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Netanyahu slams 'Israel is apartheid' claim as 'hogwash'

In NBC interview, the prime minister responds to recent US charges against Israel's policies toward Palestinians

Israeli Prime Minister Netanyahu in an interview with NBC News correspondent Rafael Sanchez (Photo: Screenshot)

Israeli Prime Minister Netanyahu slammed allegations that Israel is an apartheid state in an interview with NBC News correspondent Rafael Sanchez.

During the interview released on Tuesday, Sanchez demanded to know how Netanyahu would respond to the apartheid allegations made by some human rights organizations in Israel and abroad, as well as by some of the anti-Israel United States Congress members who recently boycotted Israeli President Isaac Herzog's speech to a joint session of Congress.

"I think it's hogwash," Netanyahu replied and then condemned what he believes is the real intention behind the apartheid claim against Israel.

"I mean the whole idea of it is...ethnic cleansing is what they're talking about. We should get rid of the Jews because otherwise, we can't have peace, we have to uproot Jews.," Netanyahu said during the interview.

"That's like saying to me that the million and more Israeli Arabs, Israeli citizens who are Arabs, should be kicked out because we can't have peace unless we have a cleansed state; no. We're gonna have to live together in creative arrangements," added the prime minister.

Netanyahu went on to explain why, in his opinion, the majority of the people in Israel don't want Israel to leave the West Bank, also known as Judea and Samaria.

"The important thing to understand is... why do the vast majority of Israelis... do not want Israel to simply walk out...? Because we've tried it."

He pointed to the steadily growing presence of Hezbollah, the Iranian terrorist proxy group, in southern Lebanon. Hezbollah has kept a presence in Lebanon ever since Israel's unilateral withdrawal in 2000.

Hamas, another Iranian-backed proxy organization, took over Gaza a year after Israel pulled out, Netanyahu added.

Both organizations have since fired thousands of rockets toward Israel.

When asked if Israel can maintain its support from the United States while a growing number of Democrats are seeing Israel's presence in the West Bank as apartheid, Netanyahu reiterated that Palestinians "can vote for their own parliament."

"They have their own flag, their own anthem, their own administration. The one thing they shouldn't have control over is control over security because security means that they'll fall prey to terrorism and we'll fall prey to Iran's terrorist proxies,” Netanyahu stated.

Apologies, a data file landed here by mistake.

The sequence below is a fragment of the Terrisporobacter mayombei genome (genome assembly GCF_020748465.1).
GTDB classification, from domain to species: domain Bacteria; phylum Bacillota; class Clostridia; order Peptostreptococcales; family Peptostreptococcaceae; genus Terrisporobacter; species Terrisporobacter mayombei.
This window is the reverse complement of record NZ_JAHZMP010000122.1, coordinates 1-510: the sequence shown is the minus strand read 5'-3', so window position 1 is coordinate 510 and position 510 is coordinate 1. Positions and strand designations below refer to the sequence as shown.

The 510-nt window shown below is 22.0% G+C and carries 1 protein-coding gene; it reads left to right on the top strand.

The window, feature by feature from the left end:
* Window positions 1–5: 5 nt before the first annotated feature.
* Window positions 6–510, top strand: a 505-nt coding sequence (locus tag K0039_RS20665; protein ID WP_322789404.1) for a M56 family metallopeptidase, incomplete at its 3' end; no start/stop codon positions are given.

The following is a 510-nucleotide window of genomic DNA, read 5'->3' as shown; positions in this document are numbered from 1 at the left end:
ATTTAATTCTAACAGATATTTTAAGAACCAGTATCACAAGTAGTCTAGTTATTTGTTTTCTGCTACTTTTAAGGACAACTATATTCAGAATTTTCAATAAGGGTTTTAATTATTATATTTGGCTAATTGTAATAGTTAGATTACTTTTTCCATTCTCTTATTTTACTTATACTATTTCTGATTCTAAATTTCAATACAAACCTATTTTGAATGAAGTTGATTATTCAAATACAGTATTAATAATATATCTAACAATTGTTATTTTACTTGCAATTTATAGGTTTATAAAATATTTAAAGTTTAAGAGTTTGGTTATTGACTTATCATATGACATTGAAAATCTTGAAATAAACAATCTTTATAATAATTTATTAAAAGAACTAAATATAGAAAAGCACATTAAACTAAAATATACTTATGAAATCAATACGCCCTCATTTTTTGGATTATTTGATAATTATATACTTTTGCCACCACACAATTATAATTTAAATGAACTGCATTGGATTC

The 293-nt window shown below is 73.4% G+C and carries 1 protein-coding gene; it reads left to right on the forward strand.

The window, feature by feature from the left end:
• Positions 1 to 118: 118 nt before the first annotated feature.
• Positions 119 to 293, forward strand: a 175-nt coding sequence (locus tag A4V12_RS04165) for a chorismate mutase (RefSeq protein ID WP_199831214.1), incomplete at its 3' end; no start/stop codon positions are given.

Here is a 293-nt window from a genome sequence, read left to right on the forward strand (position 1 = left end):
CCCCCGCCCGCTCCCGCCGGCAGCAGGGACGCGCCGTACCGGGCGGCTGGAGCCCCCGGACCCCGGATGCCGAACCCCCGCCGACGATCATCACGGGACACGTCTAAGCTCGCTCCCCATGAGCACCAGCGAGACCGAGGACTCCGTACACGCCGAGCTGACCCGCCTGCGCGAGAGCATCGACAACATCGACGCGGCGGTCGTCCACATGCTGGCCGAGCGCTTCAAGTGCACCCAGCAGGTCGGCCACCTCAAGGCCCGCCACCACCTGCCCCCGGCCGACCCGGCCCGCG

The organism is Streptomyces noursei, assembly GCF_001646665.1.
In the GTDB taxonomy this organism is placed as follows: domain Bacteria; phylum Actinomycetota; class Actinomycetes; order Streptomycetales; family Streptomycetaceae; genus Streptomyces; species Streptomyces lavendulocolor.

"I think that we have to recognize that any peace arrangement would have Israel responsible for security because this is a tiny area. Does that mean less than sovereign powers? Yes, it does mean that."

During the NBC interview, Netanyahu was also asked about the ongoing backlash resulting from the judicial reform. Sanchez mentioned President Herzog's warning about the danger of a civil war, before asking the prime minister: "Was it worth it?"

"There won't be a civil war, I can guarantee you that," Netanyahu said. "People will see that Israel is just as democratic as before and even more democratic."

When asked if he would abide by a High Court ruling to strike down the recent reform legislation that was voted into law last Monday, Netanyahu refused to give a straight answer.

"I think we have to follow two rules. One is: Israeli governments abide by the decisions of the Supreme Court, and at the same time the Supreme Court respects the Basic Laws, which are the closest thing we have to a constitution, I think we should keep both principles," he said in response.

Sanchez also asked: "When the president [Biden] suggests that you have brought extremists into the cabinet, is he wrong?"

"I think a lot of these statements have been walked [back]... since they're assuming responsibility, they're changing their tune, and more importantly, it's not what they say, it's what we do," Netanyahu said about National Security Minister Ben Gvir and Finance Minister Bezalel Smotrich.

"And what we do is to follow the responsible... policies that I put forward. For example, recently in our security cabinet, I passed a decision that we will work to prevent the collapse of the PA [Palestinian Authority]. That wasn't too popular on my right. So we had a vote. And 8 out of 10 voted for, one voted against and one abstained... it's the actions that count."

The All Israel News Staff is a team of journalists in Israel.

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